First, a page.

Barack Obama may have left Australian shores bound for the East Asia Summit in Bali, but the Aussies are still basking in the warm glow of his aftermath.
For the most part.
One columnist, writing for Australian Broadcasting Corporation‘s website, strikes a notably different chord.
Malcolm Farnsworth, a former high school teacher from Melbourne, expresses frank disgust at the mutual admiration society formed by the Obama and the Australian Prime Minister, Julia Gillard.
What’s worse, he suggests, is the Australian media’s reaction to nothing more than a marriage of convenience.
“Of course, the spectacle of a presidential visit was lapped up by the Australian media….Air Force One and its cavalcade of vehicles, security and people seemingly overpowers those who report on these things. It is as if the great home ground advantage of the White House travels with the president. Scepticism (sic) and satire are defeated by cringe and awe.”
Looking at some of the coverage, Mr. Farnsworth might have a point. Australia’s longest running broadsheet, the Sydney Morning Herald, produced page after page of uncritical copy, the crowning glory of which was hopefully not an article exhorting Aussies to “Suit up like Barack Obama.” The Australian gushes about the “rapturous send-off” the President got from the people of Darwin. The Sydney-based Telegraph talks of Obama putting Australia at the center of “‘a new world order.”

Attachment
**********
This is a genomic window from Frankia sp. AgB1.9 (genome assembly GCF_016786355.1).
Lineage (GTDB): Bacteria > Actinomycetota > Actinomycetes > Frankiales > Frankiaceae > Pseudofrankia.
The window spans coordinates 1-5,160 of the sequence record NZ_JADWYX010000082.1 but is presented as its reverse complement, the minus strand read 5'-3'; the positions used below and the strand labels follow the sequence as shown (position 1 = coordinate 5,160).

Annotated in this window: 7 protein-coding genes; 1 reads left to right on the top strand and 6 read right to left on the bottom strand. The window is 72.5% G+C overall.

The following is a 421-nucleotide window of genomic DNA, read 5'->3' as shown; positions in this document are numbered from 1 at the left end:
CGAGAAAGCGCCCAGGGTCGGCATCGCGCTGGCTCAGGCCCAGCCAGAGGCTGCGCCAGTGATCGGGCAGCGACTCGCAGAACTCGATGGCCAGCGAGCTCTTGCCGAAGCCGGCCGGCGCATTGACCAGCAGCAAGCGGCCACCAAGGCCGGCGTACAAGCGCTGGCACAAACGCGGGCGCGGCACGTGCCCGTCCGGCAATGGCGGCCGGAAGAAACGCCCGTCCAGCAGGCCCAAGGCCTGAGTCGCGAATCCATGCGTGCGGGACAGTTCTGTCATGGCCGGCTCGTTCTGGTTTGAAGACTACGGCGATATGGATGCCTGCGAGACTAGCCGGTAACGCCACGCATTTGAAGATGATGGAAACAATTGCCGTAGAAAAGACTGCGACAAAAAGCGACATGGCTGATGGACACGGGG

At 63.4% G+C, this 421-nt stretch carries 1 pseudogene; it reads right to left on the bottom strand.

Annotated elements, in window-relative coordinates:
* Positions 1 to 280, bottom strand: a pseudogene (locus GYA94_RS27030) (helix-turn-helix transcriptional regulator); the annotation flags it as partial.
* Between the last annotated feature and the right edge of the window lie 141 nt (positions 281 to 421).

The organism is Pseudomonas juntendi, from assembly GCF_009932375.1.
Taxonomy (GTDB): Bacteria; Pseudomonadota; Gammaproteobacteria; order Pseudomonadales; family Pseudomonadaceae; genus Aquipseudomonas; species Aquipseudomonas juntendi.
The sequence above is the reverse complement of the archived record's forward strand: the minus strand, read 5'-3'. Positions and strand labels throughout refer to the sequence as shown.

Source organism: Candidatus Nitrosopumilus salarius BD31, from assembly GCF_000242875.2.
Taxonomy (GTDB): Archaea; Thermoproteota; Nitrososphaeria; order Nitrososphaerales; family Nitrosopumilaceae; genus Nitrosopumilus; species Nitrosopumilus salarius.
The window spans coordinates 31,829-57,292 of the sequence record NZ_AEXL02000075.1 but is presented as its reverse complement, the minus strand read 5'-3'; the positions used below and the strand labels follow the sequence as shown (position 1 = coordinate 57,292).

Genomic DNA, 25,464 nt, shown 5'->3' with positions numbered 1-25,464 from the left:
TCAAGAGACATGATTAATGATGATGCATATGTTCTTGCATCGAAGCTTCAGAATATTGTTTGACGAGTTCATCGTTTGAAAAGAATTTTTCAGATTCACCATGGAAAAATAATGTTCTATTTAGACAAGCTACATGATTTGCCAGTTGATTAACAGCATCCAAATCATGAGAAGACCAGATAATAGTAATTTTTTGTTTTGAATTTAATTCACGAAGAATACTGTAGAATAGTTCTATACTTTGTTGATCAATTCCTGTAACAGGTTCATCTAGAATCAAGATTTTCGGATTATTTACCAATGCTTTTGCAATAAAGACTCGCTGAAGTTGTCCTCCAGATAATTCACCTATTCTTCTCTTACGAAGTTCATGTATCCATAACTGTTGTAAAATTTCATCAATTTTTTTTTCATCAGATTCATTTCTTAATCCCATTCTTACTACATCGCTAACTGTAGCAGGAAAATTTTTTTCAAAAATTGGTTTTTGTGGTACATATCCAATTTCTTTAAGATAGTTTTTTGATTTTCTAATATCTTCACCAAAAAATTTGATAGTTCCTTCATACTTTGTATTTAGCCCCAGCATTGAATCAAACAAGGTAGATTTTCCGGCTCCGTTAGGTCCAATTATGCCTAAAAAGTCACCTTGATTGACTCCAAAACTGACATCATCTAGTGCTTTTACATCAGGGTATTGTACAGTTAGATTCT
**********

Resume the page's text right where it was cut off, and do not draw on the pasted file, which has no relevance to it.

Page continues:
While it’s pretty clear that Mr. Farnsworth harbors doubts about his Labor Party Prime Minister – comments left by his readers accuse him of flagrant right-wingery – he may well have a point about the true nature of this trip. For Gillard, he says, the “roadshow” was put on to boost flagging domestic popularity. For the Americans, of course, the real aim was securing a strategically important foothold in the Asia Pacific.
The resulting coverage, claims Farnsworth, amounted to nothing more than insulting drivel.